updated 12:55 pm EST, Wed November 16, 2011
Authors' Guild gives Amazon authors advice
The Authors' Guild has made clear its displeasure with Amazon's book lending program for Prime subscribers. The company was turned down by the six largest US trade book publishers and allegedly disregarded the wishes of the next, lower-level tier of publishers. Amazon flouted its contracts to these publishers, they claimed, stating it can sell their books at any price as they are already paid.
The Authors' Guild insists that its terms don't involve giveaways, subscriptions, or lending by Amazon. A different lending program lets Amazon book owners lend books to their friends, but that's the readers' decisions, not Amazon's or a publisher's, the Guild said. As such, Amazon is supposedly breaching its contract with publishers.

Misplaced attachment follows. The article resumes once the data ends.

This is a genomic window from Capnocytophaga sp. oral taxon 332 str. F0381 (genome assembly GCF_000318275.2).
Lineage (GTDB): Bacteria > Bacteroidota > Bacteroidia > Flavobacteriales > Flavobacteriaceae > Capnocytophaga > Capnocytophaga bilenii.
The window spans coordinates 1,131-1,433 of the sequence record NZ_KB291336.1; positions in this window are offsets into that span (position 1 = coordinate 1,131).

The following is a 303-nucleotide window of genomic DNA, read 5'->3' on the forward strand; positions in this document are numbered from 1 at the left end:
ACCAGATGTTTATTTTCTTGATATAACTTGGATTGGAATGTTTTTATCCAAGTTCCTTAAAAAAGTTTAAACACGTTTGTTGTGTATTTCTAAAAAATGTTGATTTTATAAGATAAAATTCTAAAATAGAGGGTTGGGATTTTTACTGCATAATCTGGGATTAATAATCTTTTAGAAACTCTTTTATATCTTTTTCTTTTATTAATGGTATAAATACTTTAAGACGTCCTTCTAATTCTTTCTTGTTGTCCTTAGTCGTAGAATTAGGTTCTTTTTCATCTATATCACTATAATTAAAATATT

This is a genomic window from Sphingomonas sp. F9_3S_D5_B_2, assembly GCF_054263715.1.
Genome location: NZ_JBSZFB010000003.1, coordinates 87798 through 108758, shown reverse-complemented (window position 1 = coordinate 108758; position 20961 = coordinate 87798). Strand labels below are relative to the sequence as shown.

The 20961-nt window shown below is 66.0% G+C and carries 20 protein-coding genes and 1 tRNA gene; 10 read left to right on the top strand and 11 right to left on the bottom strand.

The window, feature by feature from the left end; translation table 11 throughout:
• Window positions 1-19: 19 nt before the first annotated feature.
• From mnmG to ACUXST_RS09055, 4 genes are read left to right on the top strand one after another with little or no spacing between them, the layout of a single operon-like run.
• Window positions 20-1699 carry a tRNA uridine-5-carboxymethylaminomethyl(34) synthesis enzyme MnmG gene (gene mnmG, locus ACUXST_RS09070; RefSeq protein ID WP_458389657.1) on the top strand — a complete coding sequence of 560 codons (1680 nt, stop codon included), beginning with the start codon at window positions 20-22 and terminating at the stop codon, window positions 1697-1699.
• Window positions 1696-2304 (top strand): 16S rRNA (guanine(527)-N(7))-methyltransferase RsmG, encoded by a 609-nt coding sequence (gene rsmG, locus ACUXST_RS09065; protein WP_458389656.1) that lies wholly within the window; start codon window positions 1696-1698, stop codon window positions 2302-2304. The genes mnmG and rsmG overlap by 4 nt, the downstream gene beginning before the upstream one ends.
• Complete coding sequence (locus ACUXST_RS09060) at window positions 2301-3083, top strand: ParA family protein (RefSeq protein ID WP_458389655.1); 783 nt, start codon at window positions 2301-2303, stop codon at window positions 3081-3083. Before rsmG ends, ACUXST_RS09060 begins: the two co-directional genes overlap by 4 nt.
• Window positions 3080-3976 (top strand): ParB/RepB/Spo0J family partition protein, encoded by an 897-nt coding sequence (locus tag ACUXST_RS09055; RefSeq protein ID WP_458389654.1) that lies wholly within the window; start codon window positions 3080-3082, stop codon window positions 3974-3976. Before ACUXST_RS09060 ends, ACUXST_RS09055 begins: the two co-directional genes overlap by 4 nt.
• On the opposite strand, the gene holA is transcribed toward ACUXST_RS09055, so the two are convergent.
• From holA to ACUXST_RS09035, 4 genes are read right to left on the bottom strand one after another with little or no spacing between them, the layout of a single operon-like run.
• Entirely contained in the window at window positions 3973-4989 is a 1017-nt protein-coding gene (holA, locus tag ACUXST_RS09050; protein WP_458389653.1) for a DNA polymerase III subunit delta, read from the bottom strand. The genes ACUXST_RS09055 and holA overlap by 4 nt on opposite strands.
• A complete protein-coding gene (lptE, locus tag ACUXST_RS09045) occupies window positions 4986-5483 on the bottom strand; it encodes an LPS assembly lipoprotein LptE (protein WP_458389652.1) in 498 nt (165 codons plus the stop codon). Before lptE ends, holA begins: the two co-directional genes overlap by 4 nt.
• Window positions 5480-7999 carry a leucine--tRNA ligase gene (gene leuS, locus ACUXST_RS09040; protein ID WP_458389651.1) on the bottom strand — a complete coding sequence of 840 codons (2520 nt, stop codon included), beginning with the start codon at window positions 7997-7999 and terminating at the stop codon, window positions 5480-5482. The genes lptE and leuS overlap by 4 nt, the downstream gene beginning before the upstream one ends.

Other contracts with smaller, newer publishers who did agree to Amazon's lending program believe that these publishers need to get approval from the authors of the books. Flat fees for a popular book won't make the publisher or its author any more money as lending goes up, they said. The Guild didn't attempt to reconcile this with the business model for public libraries, where the institutions don't necessarily pay extra.
The Amazon Lending Program is only available to those who signed up to the company's $79 per year Prime program. There are 5,000 titles to choose from, and users can only have one out at a time. If a new book is loaned, the current one is erased off the e-book reader. According to Amazon, some publishers accept a flat rate to have their books in the program, while others treat each loan as a purchase.